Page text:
Other complications with a mandatory approach come in verifying and tracking who is vaccinated and dealing with non-compliance. A CU Boulder website requests that faculty, staff and students prepare to provide a digital copy of their vaccination cards, but McConnellogue said verification details are still being ironed ahead of the Sept. 15 deadline.

The University of Colorado has also decided that it won’t “out” non-vaccinated employees, he said. That may not sit well with the vaccinated, especially if they are unwittingly sitting next to a non-vaccinated co-worker.

Joining the University of Colorado in requiring vaccinations for everyone are Colorado State University, Metro State University, and the University of Northern Colorado.

A Republican-sponsored bill that sought to prevent employers from making vaccines mandatory for workers or customers, one of several introduced in the country, was quickly blocked in the House Health and Insurance Committee on a party-line vote. Among those lining up against the bill were business groups interested in preserving flexibility when it came to vaccine policy.

Although it sounds counter-intuitive, making vaccinations mandatory can backfire by increasing resistance, something that occurred in the U.S. with the anthrax vaccine, which the military required personnel to take, said William Lang, medical director of the WorldClinic, a telehealth provider, and former director of the White House medical unit under the Bush Sr. and Clinton administrations.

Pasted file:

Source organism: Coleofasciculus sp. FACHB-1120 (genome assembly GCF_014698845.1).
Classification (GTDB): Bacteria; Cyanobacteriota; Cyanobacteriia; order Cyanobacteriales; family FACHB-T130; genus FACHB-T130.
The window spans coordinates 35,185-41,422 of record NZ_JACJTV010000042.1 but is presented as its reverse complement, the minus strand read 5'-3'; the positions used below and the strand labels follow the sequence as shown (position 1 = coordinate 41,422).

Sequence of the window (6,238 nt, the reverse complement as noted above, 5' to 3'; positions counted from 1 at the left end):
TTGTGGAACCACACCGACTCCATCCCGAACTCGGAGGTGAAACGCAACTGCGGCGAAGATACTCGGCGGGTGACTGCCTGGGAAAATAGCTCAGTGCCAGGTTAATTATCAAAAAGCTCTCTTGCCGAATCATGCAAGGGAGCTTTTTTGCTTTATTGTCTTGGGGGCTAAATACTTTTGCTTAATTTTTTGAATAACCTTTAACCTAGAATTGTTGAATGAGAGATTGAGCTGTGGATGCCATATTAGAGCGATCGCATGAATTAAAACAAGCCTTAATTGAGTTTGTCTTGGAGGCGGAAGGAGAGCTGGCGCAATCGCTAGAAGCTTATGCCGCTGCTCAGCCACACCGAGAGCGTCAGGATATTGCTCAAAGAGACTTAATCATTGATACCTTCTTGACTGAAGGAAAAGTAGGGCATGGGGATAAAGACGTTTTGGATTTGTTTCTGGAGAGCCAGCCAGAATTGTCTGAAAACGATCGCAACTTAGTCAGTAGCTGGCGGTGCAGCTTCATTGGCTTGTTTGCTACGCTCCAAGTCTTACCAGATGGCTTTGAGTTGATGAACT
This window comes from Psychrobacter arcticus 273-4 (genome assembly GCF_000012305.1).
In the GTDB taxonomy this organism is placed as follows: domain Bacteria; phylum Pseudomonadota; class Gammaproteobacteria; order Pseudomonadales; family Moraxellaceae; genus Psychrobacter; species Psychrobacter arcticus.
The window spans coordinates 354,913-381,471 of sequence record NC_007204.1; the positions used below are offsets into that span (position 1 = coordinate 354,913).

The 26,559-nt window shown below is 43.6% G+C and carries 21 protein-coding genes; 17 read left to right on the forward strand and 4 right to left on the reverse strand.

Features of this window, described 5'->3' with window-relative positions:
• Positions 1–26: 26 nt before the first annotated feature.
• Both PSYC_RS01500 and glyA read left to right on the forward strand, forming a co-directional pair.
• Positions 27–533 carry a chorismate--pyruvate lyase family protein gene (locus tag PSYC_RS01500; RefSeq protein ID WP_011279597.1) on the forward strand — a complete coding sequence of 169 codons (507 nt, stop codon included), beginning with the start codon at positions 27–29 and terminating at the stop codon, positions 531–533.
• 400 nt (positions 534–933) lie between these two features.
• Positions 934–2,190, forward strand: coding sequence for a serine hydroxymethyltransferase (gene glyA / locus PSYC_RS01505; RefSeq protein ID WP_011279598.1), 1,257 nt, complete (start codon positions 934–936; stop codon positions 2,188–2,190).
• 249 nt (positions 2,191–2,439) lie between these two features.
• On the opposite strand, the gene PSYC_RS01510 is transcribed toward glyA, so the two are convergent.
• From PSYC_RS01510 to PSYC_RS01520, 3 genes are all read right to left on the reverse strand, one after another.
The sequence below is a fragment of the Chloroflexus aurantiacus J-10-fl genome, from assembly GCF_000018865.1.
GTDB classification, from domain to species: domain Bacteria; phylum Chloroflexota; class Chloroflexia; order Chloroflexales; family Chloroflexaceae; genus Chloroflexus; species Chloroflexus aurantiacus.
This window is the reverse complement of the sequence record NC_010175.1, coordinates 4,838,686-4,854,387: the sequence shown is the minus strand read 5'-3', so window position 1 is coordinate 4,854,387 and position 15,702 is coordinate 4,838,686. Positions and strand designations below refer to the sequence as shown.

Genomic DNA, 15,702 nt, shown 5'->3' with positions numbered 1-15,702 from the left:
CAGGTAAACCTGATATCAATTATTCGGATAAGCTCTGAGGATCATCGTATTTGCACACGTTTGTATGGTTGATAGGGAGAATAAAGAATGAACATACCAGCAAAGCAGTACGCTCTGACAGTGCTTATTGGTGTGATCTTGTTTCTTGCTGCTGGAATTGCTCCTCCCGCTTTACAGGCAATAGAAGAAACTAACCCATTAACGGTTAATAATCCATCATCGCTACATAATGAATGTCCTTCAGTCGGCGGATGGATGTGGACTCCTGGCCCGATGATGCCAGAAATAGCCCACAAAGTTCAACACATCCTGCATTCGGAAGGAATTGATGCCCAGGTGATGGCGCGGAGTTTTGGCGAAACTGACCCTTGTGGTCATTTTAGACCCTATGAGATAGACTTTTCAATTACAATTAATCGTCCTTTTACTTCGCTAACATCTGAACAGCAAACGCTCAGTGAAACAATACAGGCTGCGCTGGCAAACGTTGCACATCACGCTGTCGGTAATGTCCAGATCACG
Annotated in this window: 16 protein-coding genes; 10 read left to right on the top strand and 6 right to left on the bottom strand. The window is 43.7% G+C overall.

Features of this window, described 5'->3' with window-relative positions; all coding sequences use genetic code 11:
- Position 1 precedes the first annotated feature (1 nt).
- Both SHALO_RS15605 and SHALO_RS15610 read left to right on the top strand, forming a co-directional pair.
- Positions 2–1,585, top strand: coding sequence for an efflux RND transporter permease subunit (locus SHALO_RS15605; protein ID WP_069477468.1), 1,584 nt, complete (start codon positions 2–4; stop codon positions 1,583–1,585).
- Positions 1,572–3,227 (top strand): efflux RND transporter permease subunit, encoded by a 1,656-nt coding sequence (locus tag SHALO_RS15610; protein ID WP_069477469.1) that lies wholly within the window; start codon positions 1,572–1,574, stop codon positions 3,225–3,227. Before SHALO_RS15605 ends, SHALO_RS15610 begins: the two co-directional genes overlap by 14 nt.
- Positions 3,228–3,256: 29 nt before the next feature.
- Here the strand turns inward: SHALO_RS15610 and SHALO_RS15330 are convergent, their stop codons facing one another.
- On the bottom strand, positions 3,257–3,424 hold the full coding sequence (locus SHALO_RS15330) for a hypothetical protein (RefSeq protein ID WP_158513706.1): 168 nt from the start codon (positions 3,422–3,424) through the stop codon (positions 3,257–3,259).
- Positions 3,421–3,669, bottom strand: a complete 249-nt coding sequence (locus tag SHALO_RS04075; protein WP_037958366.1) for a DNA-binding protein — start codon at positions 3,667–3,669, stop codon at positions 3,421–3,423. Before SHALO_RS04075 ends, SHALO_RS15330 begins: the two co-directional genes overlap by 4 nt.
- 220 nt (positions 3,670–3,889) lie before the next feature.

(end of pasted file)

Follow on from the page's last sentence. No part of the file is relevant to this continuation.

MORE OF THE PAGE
Educate workers on the risks they and others face, inform them on the efficacy of the vaccine, and leave the choice up to them, he advised. That should result in more people obtaining shots than taking a hardline, which risks harming morale and triggering employee defections.

“One reason often asserted is that people feel that if someone is having to go the step of forcing them to take it, there must be something questionable about it, because if it is so good, then it should be obvious that it’s good and no one should need to be coerced,” he said.

Within health law circles, there is an active discussion on how workers who refuse to get their shots should be treated, given how effective the vaccines are so far at protecting against COVID-19 and lowering infection rates.

“If someone has a medical reason not to get vaccinated or if they have a deeply held religious belief that prevents vaccination, then the employer likely would need to consider providing a reasonable accommodation for that situation,” Lang said.

But what does that accommodation involve, and how long should it last? And when it comes to dealing with those who don’t obtain a vaccine, some polls indicate that co-workers may take a much harder stance than management ever would.

Glassdoor, in a survey of 1,149 workers, found that 70% agreed that all workers should be required to obtain a COVID-19 vaccine before being allowed to return to the office, and nearly a quarter would consider quitting if they were forced to come back before that happened.

And yet, the same survey found that nearly a quarter of respondents saying they will not take the shot.

Whether that position softens remains to be seen. But that standoff, in a nutshell, describes the challenge some employers won’t be able to escape as they bring people back to the workplace.